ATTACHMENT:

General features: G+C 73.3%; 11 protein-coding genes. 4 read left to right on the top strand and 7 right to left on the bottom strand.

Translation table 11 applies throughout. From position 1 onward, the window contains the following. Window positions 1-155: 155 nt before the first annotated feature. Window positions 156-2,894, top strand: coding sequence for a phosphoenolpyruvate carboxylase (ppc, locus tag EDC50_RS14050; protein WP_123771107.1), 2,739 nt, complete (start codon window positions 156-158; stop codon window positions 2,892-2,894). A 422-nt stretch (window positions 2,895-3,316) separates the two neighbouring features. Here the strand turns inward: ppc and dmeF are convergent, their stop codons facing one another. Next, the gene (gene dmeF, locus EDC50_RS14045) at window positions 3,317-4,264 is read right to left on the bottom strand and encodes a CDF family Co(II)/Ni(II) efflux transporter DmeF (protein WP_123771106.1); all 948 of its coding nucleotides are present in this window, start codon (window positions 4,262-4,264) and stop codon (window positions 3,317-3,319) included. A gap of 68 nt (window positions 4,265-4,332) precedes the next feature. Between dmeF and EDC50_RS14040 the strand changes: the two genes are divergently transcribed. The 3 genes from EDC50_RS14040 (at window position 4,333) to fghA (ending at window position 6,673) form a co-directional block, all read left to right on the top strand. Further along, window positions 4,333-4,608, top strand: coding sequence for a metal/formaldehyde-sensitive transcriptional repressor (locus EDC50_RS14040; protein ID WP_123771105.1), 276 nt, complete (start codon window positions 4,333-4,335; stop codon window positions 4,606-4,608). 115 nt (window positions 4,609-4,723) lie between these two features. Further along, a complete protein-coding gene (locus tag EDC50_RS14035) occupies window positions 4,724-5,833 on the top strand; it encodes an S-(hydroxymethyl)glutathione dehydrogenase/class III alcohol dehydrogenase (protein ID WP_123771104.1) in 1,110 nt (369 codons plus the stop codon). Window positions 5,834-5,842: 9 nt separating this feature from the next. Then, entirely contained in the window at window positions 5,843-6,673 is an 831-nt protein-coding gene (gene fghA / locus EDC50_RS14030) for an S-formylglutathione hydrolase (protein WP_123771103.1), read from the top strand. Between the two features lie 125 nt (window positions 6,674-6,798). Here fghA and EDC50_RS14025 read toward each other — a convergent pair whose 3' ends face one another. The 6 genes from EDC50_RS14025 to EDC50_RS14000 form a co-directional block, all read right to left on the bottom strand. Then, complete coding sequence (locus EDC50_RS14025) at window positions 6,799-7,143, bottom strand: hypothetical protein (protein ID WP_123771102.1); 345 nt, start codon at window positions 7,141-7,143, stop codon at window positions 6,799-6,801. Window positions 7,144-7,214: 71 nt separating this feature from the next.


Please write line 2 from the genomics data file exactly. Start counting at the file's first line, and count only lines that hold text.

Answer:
Translation table 11 applies throughout. From position 1 onward, the window contains the following. Window positions 1-155: 155 nt before the first annotated feature. Window positions 156-2,894, top strand: coding sequence for a phosphoenolpyruvate carboxylase (ppc, locus tag EDC50_RS14050; protein WP_123771107.1), 2,739 nt, complete (start codon window positions 156-158; stop codon window positions 2,892-2,894). A 422-nt stretch (window positions 2,895-3,316) separates the two neighbouring features. Here the strand turns inward: ppc and dmeF are convergent, their stop codons facing one another. Next, the gene (gene dmeF, locus EDC50_RS14045) at window positions 3,317-4,264 is read right to left on the bottom strand and encodes a CDF family Co(II)/Ni(II) efflux transporter DmeF (protein WP_123771106.1); all 948 of its coding nucleotides are present in this window, start codon (window positions 4,262-4,264) and stop codon (window positions 3,317-3,319) included. A gap of 68 nt (window positions 4,265-4,332) precedes the next feature. Between dmeF and EDC50_RS14040 the strand changes: the two genes are divergently transcribed. The 3 genes from EDC50_RS14040 (at window position 4,333) to fghA (ending at window position 6,673) form a co-directional block, all read left to right on the top strand. Further along, window positions 4,333-4,608, top strand: coding sequence for a metal/formaldehyde-sensitive transcriptional repressor (locus EDC50_RS14040; protein ID WP_123771105.1), 276 nt, complete (start codon window positions 4,333-4,335; stop codon window positions 4,606-4,608). 115 nt (window positions 4,609-4,723) lie between these two features. Further along, a complete protein-coding gene (locus tag EDC50_RS14035) occupies window positions 4,724-5,833 on the top strand; it encodes an S-(hydroxymethyl)glutathione dehydrogenase/class III alcohol dehydrogenase (protein ID WP_123771104.1) in 1,110 nt (369 codons plus the stop codon). Window positions 5,834-5,842: 9 nt separating this feature from the next. Then, entirely contained in the window at window positions 5,843-6,673 is an 831-nt protein-coding gene (gene fghA / locus EDC50_RS14030) for an S-formylglutathione hydrolase (protein WP_123771103.1), read from the top strand. Between the two features lie 125 nt (window positions 6,674-6,798). Here fghA and EDC50_RS14025 read toward each other — a convergent pair whose 3' ends face one another. The 6 genes from EDC50_RS14025 to EDC50_RS14000 form a co-directional block, all read right to left on the bottom strand. Then, complete coding sequence (locus EDC50_RS14025) at window positions 6,799-7,143, bottom strand: hypothetical protein (protein ID WP_123771102.1); 345 nt, start codon at window positions 7,141-7,143, stop codon at window positions 6,799-6,801. Window positions 7,144-7,214: 71 nt separating this feature from the next.